The Mission

1986

The Mission

Critics Consensus

No consensus yet.

63%

TOMATOMETER

Reviews Counted: 24

87%
liked it

Audience Score

User Ratings: 38,835

TOMATOMETER

N/A
All Critics | Top Critics
Average Rating: N/A
Reviews Count: 0
Fresh: 0
Rotten: 0

AUDIENCE SCORE

87%
Average Rating: 3.8/5

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Movie Info

In director Roland Joffe's historical epic The Mission, Jeremy Irons stars as Gabriel, an 18th-century Jesuit priest sent to the jungles of Brazil to build a Guarani Indian mission. Upon his arrival, Gabriel meets the slave trader Mendoza (Robert De Niro), a cruel, bloodless man who kills as many of the Guaranis as he enslaves. His brother Felipe (Aidan Quinn) is another of his victims, killed in a duel over a woman. Because of Mendoza's aristocratic background, he cannot be tried for his crimes; however, the weight of his conscience inspires him to ask Gabriel for the opportunity to do penance at the mission. When Spain sells Brazil to Portugal, the two very different men must join together to defend the mission against aggressors.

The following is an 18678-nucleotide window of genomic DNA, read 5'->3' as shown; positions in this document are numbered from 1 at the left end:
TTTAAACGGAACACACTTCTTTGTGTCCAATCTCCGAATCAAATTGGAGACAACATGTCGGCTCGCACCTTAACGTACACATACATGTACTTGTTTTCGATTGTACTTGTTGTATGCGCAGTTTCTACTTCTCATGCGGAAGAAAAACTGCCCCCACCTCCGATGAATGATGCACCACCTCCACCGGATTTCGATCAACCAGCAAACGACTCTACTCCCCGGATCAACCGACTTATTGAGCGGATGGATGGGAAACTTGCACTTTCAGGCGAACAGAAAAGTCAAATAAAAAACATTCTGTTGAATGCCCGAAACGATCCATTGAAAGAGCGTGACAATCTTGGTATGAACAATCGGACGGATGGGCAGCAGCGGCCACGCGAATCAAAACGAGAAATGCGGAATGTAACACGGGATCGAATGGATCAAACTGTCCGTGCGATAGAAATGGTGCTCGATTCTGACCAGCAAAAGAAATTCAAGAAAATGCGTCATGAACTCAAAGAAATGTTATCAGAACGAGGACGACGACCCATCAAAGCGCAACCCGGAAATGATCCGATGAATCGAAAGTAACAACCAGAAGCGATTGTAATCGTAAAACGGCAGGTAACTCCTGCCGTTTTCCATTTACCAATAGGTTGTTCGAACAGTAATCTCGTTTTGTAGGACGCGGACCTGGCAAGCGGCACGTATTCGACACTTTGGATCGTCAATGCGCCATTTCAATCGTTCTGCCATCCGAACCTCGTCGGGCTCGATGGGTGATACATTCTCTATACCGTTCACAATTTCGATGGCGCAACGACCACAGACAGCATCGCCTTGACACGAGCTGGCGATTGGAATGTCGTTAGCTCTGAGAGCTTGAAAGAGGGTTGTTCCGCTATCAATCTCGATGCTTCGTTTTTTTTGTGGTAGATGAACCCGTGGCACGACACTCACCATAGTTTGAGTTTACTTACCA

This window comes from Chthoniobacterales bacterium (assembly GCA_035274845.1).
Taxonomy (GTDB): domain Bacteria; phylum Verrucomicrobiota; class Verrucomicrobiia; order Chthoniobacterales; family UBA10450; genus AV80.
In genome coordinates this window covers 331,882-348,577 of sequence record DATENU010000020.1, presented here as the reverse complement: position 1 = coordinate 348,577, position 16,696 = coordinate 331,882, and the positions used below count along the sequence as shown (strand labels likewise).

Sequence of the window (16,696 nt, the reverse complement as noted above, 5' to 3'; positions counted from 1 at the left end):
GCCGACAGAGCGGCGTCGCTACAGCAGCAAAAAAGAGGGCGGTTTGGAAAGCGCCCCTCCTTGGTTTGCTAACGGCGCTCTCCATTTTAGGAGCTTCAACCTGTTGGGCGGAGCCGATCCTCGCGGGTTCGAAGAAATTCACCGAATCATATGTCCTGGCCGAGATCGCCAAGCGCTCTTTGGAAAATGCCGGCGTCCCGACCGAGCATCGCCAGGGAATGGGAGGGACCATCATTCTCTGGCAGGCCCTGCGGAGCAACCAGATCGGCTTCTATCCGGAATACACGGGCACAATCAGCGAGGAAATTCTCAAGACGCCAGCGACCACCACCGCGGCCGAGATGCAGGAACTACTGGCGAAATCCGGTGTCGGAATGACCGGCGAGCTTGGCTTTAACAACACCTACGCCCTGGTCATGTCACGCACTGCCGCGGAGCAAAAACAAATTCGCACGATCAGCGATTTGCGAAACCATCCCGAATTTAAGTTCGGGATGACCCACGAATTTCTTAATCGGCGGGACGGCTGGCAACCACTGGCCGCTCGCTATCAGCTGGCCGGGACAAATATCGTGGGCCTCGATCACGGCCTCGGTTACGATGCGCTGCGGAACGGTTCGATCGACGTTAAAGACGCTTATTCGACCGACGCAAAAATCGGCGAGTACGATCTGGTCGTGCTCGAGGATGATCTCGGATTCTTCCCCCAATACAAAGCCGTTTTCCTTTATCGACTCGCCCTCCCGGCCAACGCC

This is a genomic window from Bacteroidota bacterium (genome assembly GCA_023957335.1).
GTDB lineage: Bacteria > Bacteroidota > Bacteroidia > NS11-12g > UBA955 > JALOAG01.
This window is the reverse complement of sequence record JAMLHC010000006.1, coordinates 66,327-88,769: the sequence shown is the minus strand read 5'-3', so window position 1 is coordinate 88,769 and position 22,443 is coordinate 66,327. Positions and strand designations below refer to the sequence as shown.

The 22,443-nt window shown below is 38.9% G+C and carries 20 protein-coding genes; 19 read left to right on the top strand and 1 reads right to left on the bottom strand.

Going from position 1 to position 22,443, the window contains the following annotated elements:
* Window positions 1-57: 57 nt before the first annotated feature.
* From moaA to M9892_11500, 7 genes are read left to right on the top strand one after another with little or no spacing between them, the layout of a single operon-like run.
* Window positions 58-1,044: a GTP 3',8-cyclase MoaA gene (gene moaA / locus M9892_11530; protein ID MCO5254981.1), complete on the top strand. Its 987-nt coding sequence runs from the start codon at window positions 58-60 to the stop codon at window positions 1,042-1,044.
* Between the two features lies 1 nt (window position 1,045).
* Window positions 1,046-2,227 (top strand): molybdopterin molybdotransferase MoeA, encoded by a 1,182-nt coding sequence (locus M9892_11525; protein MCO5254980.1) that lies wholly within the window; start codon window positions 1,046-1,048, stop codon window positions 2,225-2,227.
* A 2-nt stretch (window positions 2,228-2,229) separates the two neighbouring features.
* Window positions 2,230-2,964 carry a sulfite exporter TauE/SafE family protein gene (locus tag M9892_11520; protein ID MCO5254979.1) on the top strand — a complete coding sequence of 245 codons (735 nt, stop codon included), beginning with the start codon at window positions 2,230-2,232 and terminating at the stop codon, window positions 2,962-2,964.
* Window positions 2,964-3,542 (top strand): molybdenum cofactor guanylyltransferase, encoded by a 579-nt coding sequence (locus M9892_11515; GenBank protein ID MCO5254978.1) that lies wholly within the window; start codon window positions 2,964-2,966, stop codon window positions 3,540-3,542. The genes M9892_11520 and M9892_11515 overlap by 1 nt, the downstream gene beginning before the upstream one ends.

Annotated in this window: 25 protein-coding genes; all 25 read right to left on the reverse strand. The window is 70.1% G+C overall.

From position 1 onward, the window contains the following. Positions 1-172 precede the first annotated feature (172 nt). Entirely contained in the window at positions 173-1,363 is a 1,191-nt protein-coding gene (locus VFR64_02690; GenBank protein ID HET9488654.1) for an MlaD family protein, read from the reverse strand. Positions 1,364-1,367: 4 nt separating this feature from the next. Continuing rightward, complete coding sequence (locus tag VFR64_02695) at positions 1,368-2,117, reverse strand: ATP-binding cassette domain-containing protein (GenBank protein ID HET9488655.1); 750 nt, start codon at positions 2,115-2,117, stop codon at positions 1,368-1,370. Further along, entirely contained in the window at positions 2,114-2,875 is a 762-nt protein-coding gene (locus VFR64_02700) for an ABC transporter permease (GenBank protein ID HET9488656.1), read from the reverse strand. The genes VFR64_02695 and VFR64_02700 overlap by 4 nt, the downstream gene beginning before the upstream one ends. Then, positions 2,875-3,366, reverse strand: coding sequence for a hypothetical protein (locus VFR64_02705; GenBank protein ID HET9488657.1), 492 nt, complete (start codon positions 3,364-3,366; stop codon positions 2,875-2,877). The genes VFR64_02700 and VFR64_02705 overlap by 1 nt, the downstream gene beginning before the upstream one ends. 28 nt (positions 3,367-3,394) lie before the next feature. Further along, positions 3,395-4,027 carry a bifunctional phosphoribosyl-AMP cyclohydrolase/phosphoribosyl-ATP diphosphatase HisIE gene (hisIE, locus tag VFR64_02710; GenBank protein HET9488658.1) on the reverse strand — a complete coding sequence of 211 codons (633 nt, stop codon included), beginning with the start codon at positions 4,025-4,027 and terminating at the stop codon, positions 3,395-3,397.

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Critic Reviews for The Mission

All Critics (24) | Top Critics (7)

  • The two principal actors, Robert De Niro and Jeremy Irons, work hard to animate their parts. But there is little to do. The Mission is probably the first film in which De Niro gives a bland, uninteresting performance.

    Mar 26, 2009 | Full Review…

    Variety Staff

    Variety
    Top Critic
  • The Mission manages to be both magnificent and curiously uninvolving, a buddy movie played in soutanes.

    Feb 9, 2006 | Full Review…

    Derek Adams

    Time Out
    Top Critic
  • A singularly lumpy sort of movie.

    May 20, 2003
  • "The Mission" is everything a movie should be -- magnificently produced, epic in scope, serious in theme -- everything, that is, but good.

    Jan 1, 2000 | Full Review…
  • "The Mission" effectively dramatizes yet another chapter in the ruthless European conquest of the Americas. It'll make you hate the whole of western civilization with every fiber of your being.

    Jan 1, 2000 | Full Review…
  • The film is an exposé of a time when Western cinema was struggling to film stories of indigenous peoples in modes other than unintentionally stereotypical and condescending.

    Nov 10, 2018 | Rating: 2/5 | Full Review…

Audience Reviews for The Mission

A remarkable and profoundly moving drama about redemption and the transforming power of love, not only visually stunning and boasting a wonderful Ennio Morricone score but also with Robert De Niro and Jeremy Irons carrying the film in two outstanding performances.

Carlos Magalhães
Carlos Magalhães

Super Reviewer

Moving and beautiful. The Mission, with a great direction and majestic score of the master Morricone, make this film an unforgettable powerful piece of work in seventh art.

Lucas Martins
Lucas Martins

Super Reviewer